Please use this identifier to cite or link to this item: https://hdl.handle.net/11000/6003
Full metadata record
DC FieldValueLanguage
dc.contributor.authorMartin Díaz, P.-
dc.contributor.authorCortés Avizanda, Ainara-
dc.contributor.authorSerrano, David-
dc.contributor.authorArrondo, Ereko-
dc.contributor.authorSánchez Zapata, José Antonio-
dc.contributor.authorDonázar, José A.-
dc.contributor.otherDepartamentos de la UMH::Biología Aplicadaes
dc.date.accessioned2020-05-12T08:00:36Z-
dc.date.available2020-05-12T08:00:36Z-
dc.date.created2020-02-18-
dc.date.issued2020-05-12-
dc.identifier.issn2045-2322-
dc.identifier.urihttp://hdl.handle.net/11000/6003-
dc.description.abstractThe Mediterranean biome has seen a great decline in its rural population. This trend has been followed by an abandonment of agricultural and livestock practices, which has provided an opportunity for rewilding to take place. Rewilding processes can modify the availability of carrion resources for avian obligate scavengers and reduce accessible open areas due to the increase of shrub and forest. We examined how changes in landscape configuration in the past five decades (1956–2011) mediate the foraging behaviour of griffon vultures. Particularly, we examined whether vultures use those areas under natural succession and with a high availability of wild ungulate carcasses. We used GPS information yielded by 30 adult griffon vultures exploiting large regions of southern Spain. We determined (a) habitat use considering land uses and food availability and (b) how tracked individuals responded to areas in different stages of rewilding. Our results showed that vultures preferentially used Mediterranean scrublands, woodlands and the agroforest Mediterranean ecosystem called dehesa, as well as areas with high food resources, namely wild ungulates in winter and a mixture of wild ungulates and livestock in summer. Due to a higher abundance of wild ungulates, vultures forage preferentially in areas with low levels of rewilding, either for being in the first stages of natural succession or for not having experienced further rewilding since the middle of the last century. Rewilding processes are expected to continue in the future affecting the scavenger guild structure and function deeply. Improved management will be essential to preserve ecological processes, ecosystem services and populations of endangered species.es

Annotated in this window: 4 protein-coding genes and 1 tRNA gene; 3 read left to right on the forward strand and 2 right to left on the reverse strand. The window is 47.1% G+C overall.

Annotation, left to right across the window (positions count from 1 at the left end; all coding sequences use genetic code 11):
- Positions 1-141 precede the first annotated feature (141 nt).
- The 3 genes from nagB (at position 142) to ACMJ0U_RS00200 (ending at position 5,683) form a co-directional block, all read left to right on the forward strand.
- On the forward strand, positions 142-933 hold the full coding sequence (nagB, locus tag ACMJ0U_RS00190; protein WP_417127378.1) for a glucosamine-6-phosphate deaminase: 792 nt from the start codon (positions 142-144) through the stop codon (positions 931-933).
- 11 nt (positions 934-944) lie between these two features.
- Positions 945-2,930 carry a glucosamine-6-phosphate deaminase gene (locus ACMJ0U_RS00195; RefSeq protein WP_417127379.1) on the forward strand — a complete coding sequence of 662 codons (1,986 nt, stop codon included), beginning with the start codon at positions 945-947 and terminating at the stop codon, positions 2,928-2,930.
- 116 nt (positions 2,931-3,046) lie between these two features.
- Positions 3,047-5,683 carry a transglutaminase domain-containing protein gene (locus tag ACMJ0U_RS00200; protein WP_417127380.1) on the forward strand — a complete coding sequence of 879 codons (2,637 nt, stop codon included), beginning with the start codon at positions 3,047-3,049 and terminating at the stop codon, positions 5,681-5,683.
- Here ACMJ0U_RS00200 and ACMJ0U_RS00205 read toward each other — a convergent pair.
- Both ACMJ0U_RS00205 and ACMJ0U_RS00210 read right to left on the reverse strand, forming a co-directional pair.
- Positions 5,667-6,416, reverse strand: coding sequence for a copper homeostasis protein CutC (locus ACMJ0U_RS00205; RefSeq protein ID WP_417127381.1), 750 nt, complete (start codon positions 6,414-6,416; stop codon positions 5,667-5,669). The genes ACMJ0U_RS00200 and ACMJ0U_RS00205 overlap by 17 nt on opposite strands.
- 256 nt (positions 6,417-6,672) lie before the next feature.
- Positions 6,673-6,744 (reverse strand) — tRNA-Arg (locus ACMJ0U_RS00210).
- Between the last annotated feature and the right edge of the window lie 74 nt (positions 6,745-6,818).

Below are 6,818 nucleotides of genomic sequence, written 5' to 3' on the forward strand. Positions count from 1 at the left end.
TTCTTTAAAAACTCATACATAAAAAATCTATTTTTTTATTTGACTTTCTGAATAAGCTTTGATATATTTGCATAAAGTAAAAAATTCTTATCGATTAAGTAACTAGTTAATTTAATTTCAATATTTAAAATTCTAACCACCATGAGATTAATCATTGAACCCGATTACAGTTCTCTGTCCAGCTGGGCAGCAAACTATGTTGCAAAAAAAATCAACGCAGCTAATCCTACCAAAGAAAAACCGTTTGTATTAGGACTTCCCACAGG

dc.description.sponsorshipWe thank the staff from Gypaetus Fundation and Junta de Andalucia and RJ, MA, IG-B, ZM-R, MdR, and LAST-EBD-
dc.description.sponsorshipThe research was funded by the Projects RNM-1925 (Junta de Andalucía), CGL2015-66966-C2-1-2-R and RTI2018-099609-B-C21 (Spanish Ministry of Economy and Competitiveness and EU/ERDF)-
dc.description.sponsorshipA.C.A. was supported by a post-doctoral contract Juan de la Cierva Incorporación (IJCI-2014-20744) and a PostDoc contract Programa Viçent Mut of Govern Balear (PD/039/2017) and EA by La Caixa-Severo Ochoa International PhD Program 2015-
dc.formatapplication/pdfes
dc.format.extent12es
dc.language.isoenges
dc.rightsinfo:eu-repo/semantics/openAccesses
dc.subject.other573 - Biología general y teóricaes
dc.titleRewilding processes shape the use of Mediterranean landscapes by an avian top scavengeres
dc.typeinfo:eu-repo/semantics/articlees
dc.identifier.doi10.1038/s41598-020-59591-2-
dc.relation.publisherversionhttps://doi.org/10.1038/s41598-020-59591-2-
Appears in Collections:
Artículos


Thumbnail

View/Open:
 8-Martin-Diaz et al. 2020 Scientific Reports.pdf
1,39 MB
Adobe PDF
Share:


Creative Commons ???jsp.display-item.text9???